Sunday, December 18, 2011

The weakness of black box Christianity

Two cheers for David Cameron. It is a bold politician who speaks of the centrality of the Christian faith in our culture and calls for Christians to be bold advocates of it. I am grateful to him for the debate it has provoked.

His sharpest insight, as far as I was concerned, was this: 'the tolerance that Christianity demands of our society provides greater space for other religious faiths too'. This is an argument that Vinoth Ramachandra makes about the Christian faith in a world of faiths and is well made.

The problem with the speech, though, is a problem that has beset politicians of all hues for a generation. It is the tendency to treat Christianity as a sort of black box of cultural and moral values. It is as if the nation has crash landed in some moral wilderness and rescuers searching for survivors have come across the black box flight recorder that tells us that prior to the crash we were heading one way, according to one compass setting of rules or values, then we suddenly changed course and hit a mountainside.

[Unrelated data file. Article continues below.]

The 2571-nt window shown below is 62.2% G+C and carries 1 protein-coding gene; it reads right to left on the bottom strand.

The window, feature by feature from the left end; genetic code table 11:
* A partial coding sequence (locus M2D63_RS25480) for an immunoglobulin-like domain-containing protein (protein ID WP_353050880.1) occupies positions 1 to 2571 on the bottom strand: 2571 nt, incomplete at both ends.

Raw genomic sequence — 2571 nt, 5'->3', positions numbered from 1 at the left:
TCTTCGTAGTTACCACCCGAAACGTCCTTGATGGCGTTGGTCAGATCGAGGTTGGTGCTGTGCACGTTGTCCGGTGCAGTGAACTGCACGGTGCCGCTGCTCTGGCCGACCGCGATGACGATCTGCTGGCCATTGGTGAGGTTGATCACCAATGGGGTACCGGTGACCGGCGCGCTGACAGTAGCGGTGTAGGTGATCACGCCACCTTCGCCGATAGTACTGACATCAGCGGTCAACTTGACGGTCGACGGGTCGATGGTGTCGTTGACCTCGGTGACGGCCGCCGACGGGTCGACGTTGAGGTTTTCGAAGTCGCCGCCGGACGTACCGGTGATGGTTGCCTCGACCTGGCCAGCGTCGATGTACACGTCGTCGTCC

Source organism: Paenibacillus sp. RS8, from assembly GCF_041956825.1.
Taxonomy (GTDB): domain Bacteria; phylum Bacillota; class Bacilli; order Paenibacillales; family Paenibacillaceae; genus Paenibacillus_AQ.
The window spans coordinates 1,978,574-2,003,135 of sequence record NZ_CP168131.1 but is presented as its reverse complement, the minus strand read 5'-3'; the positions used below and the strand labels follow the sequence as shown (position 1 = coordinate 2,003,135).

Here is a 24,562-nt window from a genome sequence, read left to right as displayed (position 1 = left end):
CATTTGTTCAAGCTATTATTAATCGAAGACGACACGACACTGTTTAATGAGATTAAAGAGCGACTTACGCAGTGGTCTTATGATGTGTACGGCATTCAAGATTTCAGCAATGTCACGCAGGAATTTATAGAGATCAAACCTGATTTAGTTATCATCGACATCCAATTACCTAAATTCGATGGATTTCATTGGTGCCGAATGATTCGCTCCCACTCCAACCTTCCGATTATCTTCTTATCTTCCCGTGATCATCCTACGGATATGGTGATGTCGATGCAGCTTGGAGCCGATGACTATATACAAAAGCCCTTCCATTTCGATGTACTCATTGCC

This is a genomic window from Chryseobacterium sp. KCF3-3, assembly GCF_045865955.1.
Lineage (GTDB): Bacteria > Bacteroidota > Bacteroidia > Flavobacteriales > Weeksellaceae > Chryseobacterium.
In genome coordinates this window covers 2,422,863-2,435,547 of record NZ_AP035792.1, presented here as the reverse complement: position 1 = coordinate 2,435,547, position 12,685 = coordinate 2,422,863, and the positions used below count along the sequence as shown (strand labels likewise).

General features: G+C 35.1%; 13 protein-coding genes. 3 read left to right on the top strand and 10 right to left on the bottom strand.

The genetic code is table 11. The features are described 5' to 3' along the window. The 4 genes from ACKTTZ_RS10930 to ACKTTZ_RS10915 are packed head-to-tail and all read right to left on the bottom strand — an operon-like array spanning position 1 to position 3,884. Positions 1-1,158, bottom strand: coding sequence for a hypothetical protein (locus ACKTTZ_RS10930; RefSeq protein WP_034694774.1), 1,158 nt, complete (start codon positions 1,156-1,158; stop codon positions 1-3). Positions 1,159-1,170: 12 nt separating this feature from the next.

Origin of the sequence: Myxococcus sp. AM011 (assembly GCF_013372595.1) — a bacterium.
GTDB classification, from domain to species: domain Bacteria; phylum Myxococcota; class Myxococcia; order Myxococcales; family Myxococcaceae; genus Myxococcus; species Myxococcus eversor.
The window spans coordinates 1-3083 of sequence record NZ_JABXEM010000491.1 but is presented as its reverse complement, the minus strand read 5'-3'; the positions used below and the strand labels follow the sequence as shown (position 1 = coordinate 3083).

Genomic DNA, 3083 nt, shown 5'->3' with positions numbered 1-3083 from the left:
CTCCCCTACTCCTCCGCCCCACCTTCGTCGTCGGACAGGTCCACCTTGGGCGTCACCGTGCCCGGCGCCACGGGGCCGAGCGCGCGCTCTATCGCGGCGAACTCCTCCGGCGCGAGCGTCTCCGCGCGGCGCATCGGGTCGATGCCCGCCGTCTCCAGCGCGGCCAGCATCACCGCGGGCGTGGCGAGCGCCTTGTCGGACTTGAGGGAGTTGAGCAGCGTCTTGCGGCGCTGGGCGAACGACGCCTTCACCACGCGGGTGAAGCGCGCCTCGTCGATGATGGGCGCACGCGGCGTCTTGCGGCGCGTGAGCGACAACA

It is very appealing to a lot of traditional and conservative Christians (with both a small and a big 'C'). But I think Cameron's comments that he was a 'committed' but 'only vaguely practising' Christian and that he was 'full of doubts' about big theological questions betrays the problem here. The Christian faith is not a black box that can be consulted when we need a bit of moral guidance. 

It is first and foremost a call to discipleship, a call to follow Jesus, to embody his way of living in communities of like-minded disciples. Yes, Christian values are good and should be given a hearing in the public square; they speak to the human condition in a way that other systems do not. But to be Christian is follow Christ, to be caught up in the adventure of discovering who we are in him and to embody his revolution in our lives and communities. This is a radical call to remember the poor, to live for justice, to welcome the stranger and signpost the coming of his Kingdom of peace and equity. 

So, let's hope David  Cameron has begun a conversation. Let's join him in it and sees where it leads us.

1 comment:

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